Also, if you want to increase revenue, you must have a good menu mix. KFC is now also selling rice bowls and McDonald’s wraps. Maroosh is a fusion of Lebanese and Indian and we have included curries and biryanis in the menu. Our revenue is `35,000 to 40,000 minimum per outlet per day.
Any other learning?
It would be location strategy. One of the reasons for Maroosh’s success is that we were at the right location at the right price. I do not believe in aggressive growth for the sake of growth. I won’t go for a 400 sq. ft. store at Linking Road at `1,000 per sq.ft. It’s not about having a presence; a mistake many brands make, especially the yogurt and coffee chains. They think it’s an advertising cost for brand building. Many have had to shut down their outlets because sales were poor. What’s the point of owning 200 stores if 20 of them bleed you financially? The rent should not exceed 9 to11 percent of the outlet’s sales. For instance, if an outlet has the potential to generate `20 lakh revenue, then the rent should not exceed `2 lakh.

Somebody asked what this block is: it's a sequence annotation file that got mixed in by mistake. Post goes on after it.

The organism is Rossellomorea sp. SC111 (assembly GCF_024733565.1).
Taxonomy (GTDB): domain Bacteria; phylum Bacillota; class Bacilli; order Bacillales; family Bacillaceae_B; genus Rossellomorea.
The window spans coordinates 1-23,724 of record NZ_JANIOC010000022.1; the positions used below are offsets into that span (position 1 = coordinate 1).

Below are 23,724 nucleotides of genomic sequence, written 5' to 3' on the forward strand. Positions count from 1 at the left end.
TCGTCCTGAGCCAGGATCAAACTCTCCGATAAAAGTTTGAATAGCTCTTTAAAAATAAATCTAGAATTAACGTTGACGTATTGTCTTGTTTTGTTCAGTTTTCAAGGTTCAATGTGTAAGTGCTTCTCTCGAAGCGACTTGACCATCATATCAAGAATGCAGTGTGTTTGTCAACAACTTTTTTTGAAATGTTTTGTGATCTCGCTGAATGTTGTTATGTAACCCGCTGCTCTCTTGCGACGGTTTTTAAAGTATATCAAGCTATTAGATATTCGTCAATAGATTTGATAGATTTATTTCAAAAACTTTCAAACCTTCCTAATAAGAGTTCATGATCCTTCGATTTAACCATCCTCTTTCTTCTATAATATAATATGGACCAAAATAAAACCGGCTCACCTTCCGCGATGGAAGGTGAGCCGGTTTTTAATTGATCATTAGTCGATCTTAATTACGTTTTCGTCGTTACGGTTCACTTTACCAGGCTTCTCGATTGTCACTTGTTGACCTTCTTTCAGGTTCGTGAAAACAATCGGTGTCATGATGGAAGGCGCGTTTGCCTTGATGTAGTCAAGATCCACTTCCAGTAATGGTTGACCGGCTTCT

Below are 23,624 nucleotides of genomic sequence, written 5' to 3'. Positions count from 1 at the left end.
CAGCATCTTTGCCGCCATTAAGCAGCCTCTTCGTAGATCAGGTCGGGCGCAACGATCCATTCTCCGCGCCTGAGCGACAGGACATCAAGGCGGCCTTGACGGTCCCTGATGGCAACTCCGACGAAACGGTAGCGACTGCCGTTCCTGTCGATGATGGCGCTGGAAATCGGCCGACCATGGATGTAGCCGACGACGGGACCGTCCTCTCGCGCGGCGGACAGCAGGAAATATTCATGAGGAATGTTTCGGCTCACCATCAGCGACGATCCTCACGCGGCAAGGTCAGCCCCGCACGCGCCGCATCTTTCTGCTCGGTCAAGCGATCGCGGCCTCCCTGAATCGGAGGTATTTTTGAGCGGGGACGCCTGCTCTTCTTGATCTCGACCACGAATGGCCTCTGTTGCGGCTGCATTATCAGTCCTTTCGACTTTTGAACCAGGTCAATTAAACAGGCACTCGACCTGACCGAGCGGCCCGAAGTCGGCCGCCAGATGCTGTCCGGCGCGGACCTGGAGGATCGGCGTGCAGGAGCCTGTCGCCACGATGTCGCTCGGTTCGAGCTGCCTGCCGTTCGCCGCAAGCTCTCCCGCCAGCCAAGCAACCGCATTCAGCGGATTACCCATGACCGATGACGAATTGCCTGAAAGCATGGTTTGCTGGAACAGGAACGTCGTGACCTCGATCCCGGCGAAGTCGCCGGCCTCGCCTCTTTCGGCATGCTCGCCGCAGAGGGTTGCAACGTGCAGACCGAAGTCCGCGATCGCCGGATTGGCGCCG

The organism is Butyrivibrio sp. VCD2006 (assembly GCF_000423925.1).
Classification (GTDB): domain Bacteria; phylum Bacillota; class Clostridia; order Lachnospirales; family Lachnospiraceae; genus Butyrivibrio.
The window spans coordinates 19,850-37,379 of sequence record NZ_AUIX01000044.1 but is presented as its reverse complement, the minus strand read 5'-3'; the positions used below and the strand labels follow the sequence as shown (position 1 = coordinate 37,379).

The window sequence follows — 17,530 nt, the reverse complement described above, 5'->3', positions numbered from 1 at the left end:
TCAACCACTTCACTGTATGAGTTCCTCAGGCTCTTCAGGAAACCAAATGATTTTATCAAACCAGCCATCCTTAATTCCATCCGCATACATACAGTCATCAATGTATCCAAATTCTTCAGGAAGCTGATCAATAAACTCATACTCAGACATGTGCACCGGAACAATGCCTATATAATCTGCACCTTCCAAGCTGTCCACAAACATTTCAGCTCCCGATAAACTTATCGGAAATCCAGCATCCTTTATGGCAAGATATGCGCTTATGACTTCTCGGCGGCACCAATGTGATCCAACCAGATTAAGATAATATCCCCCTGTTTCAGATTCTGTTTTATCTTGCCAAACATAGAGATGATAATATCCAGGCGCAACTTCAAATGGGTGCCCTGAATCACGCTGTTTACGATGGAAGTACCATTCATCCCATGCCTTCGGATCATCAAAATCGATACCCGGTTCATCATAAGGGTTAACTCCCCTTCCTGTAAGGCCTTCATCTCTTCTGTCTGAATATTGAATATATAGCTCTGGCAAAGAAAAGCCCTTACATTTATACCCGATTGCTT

You recently had a round of funding…
We have grown at the rate of one outlet a year. Funds were the only hurdle in scaling up faster. We have grown from our internal reserves. Ronnie Screwvala’s Unilazer Ventures has acquired a 40 per cent equity stake in Maroosh for 18 crore. This investment will be used to boost Maroosh’s regional expansion in western India, followed by extension of our home delivery services.
Please tell us about your new venture Sliders…
The burger is the new-age aspirational food. Plus, with everything acquiring a mini form, it wasn’t long before the archetypal burger got its own smaller version, the slider. I decided to dedicate an entire new restaurant to this food fad by opening the namesake brand Sliders in Bandra, Mumbai, which opened this March. The idea is to be present in the burger space without taking on the burger giants. So Sliders fit in perfectly. At Sliders it’s possible to have three mini burgers for the price of one regular burger. This appeals to the younger generation that wants to try out different flavours without burning a hole in their pockets. We have an extensive menu of vegetarian and non-vegetarian sliders with a selection of burgers, hot dogs, wings, fries, beverages and desserts.